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Linda Pinckney on glass–ceramic applications

Published on April 8th, 2010 | By: pwray@ceramics.org

If you have a glass-top stove, you may have wondered why the rest of the glass stays cool when you have only one burner turned on. Linda Pinckney can explain why. Pinckney, an ACerS Fellow, has worked for Corning Inc. for more than 27 years in the field of glass–ceramic materials. Glass–ceramics combine the best of both worlds by carefully controlling the growth of crystals during the reheating of glass (often seeded with nucleating additives). Glass-top stoves are one example. So is Corning Wear and other similar heat resistant nonmetallic cookware. Pinckney also discusses examples of biocompatible and bioactive glass–ceramics.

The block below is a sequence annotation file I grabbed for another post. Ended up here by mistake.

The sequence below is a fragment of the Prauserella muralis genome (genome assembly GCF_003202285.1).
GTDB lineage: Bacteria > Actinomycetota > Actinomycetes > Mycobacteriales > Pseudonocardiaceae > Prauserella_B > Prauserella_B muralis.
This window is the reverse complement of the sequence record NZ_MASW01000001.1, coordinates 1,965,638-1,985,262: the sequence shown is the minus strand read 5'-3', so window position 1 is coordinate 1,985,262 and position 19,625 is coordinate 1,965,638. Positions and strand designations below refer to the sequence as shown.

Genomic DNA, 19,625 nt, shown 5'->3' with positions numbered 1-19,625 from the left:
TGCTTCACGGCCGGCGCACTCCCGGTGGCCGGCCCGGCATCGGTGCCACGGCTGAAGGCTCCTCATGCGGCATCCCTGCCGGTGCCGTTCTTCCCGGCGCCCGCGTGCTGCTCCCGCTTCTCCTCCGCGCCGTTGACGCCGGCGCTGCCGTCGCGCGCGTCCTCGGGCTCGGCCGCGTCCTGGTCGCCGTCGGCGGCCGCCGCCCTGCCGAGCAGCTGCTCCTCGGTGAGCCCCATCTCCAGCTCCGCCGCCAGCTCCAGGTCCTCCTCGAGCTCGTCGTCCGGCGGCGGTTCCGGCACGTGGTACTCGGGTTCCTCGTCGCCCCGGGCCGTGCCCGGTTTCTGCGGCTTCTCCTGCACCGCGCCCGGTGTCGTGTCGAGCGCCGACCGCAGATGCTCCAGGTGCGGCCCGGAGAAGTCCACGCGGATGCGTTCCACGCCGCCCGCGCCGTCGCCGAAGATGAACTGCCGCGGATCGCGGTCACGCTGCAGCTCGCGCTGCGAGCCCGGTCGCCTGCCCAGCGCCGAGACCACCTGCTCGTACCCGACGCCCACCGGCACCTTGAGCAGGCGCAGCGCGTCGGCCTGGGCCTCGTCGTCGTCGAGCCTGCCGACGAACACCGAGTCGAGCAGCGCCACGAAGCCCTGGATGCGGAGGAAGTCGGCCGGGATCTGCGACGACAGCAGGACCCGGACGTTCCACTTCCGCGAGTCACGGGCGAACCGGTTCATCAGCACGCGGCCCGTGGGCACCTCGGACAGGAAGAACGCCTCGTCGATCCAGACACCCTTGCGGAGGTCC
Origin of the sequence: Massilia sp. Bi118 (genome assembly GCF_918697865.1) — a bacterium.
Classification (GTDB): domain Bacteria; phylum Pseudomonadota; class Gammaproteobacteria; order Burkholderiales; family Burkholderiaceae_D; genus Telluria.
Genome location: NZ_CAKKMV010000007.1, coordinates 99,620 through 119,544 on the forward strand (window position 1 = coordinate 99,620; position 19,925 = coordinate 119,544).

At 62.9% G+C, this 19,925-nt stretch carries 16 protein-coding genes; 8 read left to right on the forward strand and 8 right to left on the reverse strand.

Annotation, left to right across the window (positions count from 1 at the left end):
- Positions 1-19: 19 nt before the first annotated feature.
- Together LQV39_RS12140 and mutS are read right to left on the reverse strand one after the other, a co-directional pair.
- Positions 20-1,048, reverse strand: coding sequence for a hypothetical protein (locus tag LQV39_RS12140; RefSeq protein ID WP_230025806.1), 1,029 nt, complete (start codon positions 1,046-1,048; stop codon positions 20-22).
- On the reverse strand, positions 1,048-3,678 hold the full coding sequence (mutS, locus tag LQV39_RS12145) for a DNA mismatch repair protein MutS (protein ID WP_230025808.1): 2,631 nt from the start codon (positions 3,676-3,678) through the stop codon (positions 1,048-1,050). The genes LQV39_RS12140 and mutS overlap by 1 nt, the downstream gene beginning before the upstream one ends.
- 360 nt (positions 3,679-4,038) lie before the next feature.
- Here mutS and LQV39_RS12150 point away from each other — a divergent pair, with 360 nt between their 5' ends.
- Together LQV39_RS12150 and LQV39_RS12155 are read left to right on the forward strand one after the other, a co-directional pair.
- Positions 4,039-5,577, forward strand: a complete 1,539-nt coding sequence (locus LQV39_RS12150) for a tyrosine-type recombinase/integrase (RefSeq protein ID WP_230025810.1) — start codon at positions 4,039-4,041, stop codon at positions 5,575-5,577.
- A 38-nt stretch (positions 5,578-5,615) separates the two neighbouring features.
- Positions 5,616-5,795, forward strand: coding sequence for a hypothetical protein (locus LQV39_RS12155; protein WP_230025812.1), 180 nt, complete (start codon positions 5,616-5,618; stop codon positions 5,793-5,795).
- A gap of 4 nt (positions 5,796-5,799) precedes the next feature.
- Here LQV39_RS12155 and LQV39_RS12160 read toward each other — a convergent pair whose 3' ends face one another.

In the case of stove tops and cookware, researchers and engineers take advantage of the thermomechanical properties of glass–ceramics that provide considerable strength even while be subjected to extremes of very low and very high temperatures.

 

 

 


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